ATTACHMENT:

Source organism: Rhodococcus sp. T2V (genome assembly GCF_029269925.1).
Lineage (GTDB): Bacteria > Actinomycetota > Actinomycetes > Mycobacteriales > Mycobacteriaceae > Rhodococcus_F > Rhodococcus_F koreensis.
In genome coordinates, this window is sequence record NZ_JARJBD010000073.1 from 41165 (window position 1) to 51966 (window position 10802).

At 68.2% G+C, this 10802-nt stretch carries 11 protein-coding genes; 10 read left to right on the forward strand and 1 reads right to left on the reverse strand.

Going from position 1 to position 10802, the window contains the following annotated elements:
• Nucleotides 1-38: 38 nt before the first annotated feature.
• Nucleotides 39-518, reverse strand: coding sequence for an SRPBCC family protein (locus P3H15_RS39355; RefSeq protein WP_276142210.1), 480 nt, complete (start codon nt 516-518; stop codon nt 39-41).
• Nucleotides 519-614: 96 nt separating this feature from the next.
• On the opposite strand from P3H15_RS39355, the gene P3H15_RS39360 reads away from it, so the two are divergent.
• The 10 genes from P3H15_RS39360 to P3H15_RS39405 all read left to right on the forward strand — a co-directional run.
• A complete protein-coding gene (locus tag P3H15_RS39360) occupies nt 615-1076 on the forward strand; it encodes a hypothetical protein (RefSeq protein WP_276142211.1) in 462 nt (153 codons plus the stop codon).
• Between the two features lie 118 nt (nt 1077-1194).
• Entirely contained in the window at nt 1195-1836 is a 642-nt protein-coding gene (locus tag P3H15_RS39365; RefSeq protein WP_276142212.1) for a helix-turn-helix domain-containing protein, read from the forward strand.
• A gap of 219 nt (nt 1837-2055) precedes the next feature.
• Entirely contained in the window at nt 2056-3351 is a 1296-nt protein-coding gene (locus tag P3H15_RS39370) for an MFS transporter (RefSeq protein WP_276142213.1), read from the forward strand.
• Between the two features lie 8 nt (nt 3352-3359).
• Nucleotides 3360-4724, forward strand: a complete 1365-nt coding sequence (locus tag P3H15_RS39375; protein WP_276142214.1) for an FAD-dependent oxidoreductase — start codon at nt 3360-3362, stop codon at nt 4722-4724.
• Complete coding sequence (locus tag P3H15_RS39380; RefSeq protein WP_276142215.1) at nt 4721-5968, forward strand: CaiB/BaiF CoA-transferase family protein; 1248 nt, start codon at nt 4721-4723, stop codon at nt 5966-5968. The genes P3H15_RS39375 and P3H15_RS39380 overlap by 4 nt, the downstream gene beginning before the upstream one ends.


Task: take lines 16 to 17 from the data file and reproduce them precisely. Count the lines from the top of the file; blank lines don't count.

• Between the two features lie 8 nt (nt 3352-3359).
• Nucleotides 3360-4724, forward strand: a complete 1365-nt coding sequence (locus tag P3H15_RS39375; protein WP_276142214.1) for an FAD-dependent oxidoreductase — start codon at nt 3360-3362, stop codon at nt 4722-4724.